Huffpost Politics

Featuring fresh takes and real-time analysis from HuffPost's signature lineup of contributors

Tessie Castillo Headshot

Moving Beyond That-Which-Must-Not-Be-Named: Alternatives to Syringe Exchange

Posted: Updated:
Getty Images
Getty Images

Few public health practices are as controversial as syringe exchange programs, which allow people who inject drugs to exchange used hypodermic needles for sterile ones. Supporters of syringe exchange laud the programs as proven methods of disease reduction and sound public policy. Opponents shudder at the mention of the words, like suggesting heroin as a teething ointment for babies. Never mind that syringe exchange programs have been proven to reduce HIV and hepatitis C rates among injection drug users by as much as 80 percent and 50 percent, respectively. Never mind that they've saved millions in public funding for disease treatment (it costs about $380,000 to treat a person with Medicaid for HIV and $280,000 for a liver transplant for someone with hepatitis C). Never mind that research has shown no increase in drug use with the presence of syringe exchange programs. This is about morals, folks. And drug users are...err...bad people.

As fact-averse as arguments against these programs may be, the reality is that much of the country still regards syringe exchanges as dark places teeming with junkies who suck the soul out of good folks who've never done drugs (except for Percocet, OxyContin, and Vicodin, but those are pimped by dealers in white coats). It's hard to argue cost-savings and disease reduction to a moralistic audience, and in many parts of the country, it's no use even trying (I'm looking at you, Southern states). Change will come, eventually. Even the places where syringe exchange is now state-funded were resistant at first. But for the time being, some states might want to steer clear of that-which-must-not-be-named and consider alternative means to syringe access and disease reduction, such as changes in syringe Acquisition, Enforcement, and Disposal.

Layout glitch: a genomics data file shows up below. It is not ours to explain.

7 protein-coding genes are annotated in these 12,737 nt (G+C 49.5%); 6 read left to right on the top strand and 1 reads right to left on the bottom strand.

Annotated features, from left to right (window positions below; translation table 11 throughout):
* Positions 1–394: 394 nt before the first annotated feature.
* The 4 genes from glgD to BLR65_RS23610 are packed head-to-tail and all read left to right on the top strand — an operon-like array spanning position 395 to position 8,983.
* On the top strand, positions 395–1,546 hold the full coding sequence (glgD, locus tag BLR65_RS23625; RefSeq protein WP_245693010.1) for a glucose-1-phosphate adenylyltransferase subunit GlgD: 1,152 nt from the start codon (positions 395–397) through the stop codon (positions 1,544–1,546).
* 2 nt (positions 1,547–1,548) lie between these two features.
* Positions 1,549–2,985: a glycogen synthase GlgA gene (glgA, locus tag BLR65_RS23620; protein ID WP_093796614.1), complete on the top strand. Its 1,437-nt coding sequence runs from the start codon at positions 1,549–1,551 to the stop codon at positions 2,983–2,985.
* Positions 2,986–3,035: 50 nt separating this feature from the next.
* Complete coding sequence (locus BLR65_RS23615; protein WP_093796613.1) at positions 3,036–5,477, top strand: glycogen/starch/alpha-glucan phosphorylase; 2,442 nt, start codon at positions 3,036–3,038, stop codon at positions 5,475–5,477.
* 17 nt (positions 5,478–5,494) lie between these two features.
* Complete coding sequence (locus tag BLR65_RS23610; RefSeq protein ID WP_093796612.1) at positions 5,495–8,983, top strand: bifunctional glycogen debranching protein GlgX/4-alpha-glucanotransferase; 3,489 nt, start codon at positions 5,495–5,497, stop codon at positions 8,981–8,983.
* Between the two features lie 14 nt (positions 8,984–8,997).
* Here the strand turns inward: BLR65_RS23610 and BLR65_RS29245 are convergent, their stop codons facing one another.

Acquisition: Where and how people acquire syringes is an important area of consideration for disease reduction. In the absence of syringe exchange, many people get needles from the internet or from their local pharmacy. But in 24 states, pharmacists are restricted from selling syringes to injection drug users or people who "look like drug users." Naturally, discretion leads to discriminate sales, with many people denied syringes based on such arbitrary factors as race, clothing, health, and other aspects of appearance. A study out of the Research Triangle Institute in North Carolina reported that people of color were one fifth less likely to get syringes from pharmacies than their white counterparts, leading to a higher risk of exposure to HIV or hepatitis through shared syringes. One way to tackle this problem is to strike down state laws that restrict syringe sales at pharmacies (many national pharmacies chains have this policy in place already). Another alternative is to educate individual pharmacies or companies on the public health consequences of their current practice and to ask them to create a company policy of non-discrimination. Many pharmacies are indeed open to this idea, as they don't want to practice discriminatory policies in their business and increased sales helps their bottom line as well.